Health & Safety

August 9, 2013

Heat injuries — No time to get complacent

The high temperatures for Phoenix through the month of August continue to stay in the low 100s. But, it’s only halfway through the summer and heat injuries can still happen.

According to the Centers for Disease Control and Prevention website, people who work in hot environments may be at risk for heat stress. Exposure to extreme heat can result in occupational illnesses and injuries.

“What we see here at Luke Air Force Base most often is one form or another of heat illness from exertion,” said Maj. Jordan Inouye, 56th Medical Operations Squadron.

The CDC lists four different types of heat injuries: heat stroke, heat exhaustion, heat cramps and heat rashes.

Heat stroke is the most serious heat-related disorder. It occurs when the body becomes unable to control its temperature. The body’s temperature rises rapidly, the sweating mechanism fails and the body is unable to cool down. When heat stroke occurs, the body temperature can rise to 106 degrees Fahrenheit or higher within 10 to 15 minutes. Heat stroke can cause death or permanent disability if emergency treatment is not given.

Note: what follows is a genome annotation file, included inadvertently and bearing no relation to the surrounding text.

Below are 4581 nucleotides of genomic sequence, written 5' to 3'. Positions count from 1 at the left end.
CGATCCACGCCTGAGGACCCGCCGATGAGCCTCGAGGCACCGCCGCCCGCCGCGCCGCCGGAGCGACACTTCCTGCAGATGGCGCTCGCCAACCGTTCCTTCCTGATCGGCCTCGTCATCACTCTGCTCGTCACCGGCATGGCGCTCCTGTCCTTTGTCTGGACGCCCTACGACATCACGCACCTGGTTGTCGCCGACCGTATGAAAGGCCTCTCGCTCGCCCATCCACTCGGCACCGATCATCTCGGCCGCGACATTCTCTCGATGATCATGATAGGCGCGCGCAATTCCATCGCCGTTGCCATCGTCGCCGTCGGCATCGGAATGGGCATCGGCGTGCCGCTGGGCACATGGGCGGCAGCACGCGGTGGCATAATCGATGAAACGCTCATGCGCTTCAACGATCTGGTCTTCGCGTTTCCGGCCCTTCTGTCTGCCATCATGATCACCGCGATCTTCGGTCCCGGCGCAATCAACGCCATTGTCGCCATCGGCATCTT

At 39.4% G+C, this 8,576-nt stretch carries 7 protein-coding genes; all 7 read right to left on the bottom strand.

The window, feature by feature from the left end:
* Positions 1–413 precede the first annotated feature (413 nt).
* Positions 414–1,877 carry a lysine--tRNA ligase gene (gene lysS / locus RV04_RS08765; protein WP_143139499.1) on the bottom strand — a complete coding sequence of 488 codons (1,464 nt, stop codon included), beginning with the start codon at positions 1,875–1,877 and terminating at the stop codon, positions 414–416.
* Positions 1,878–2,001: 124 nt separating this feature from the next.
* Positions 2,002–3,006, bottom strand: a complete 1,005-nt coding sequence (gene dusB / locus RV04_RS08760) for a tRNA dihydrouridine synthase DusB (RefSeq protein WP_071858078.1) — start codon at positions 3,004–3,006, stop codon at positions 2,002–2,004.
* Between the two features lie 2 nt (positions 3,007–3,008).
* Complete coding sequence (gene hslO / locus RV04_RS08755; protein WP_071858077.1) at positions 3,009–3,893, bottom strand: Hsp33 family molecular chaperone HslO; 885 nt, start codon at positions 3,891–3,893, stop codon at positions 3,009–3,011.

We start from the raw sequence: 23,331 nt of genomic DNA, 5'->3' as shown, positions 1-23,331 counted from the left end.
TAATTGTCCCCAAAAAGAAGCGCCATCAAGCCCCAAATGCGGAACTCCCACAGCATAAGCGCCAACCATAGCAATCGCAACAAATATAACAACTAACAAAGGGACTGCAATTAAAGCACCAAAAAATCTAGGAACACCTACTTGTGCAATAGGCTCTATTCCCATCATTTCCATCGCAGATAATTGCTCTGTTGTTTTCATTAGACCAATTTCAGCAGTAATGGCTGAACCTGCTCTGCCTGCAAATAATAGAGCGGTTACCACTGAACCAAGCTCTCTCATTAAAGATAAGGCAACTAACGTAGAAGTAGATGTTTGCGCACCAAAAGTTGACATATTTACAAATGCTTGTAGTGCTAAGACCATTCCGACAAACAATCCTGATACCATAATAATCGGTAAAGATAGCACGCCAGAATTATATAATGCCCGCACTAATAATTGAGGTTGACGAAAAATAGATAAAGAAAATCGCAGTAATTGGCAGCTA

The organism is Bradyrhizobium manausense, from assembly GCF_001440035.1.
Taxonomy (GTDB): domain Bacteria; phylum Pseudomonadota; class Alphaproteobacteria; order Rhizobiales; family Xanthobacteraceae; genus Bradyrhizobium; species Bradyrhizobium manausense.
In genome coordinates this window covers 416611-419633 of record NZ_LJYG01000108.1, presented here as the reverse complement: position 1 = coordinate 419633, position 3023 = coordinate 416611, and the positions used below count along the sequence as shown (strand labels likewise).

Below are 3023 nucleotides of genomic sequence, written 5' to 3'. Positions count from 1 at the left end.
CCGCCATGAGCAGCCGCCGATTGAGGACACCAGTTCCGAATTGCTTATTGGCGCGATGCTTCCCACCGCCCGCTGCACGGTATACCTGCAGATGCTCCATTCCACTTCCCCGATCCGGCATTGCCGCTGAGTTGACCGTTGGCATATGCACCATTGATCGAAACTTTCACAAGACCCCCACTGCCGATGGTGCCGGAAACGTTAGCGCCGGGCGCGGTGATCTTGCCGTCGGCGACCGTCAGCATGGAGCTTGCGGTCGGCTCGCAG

Heat exhaustion is the body’s response to an excessive loss of water and salt, usually through excessive sweating. Workers most prone to heat exhaustion are those that are elderly, have high blood pressure, and those working in a hot environment.

Heat cramps usually affect workers who sweat during strenuous activity. This sweating depletes the body’s salt and moisture levels. Low salt levels in muscles causes painful cramps. Heat cramps may also be a symptom of heat exhaustion.

Heat rash is a skin irritation caused by excessive sweating during hot, humid weather.

Any of these heat injuries are possible for people working on the flightline but can be prevented.

“Using common sense can prevent a lot of heat injuries from happening,” Inouye said. “For example, if it is really hot and humid outside, then we all need to take frequent breaks for hydration and cooling down. Bad things can happen if we are not conditioned appropriately and fail to recognize our bodies are overheating to the point of exhaustion.”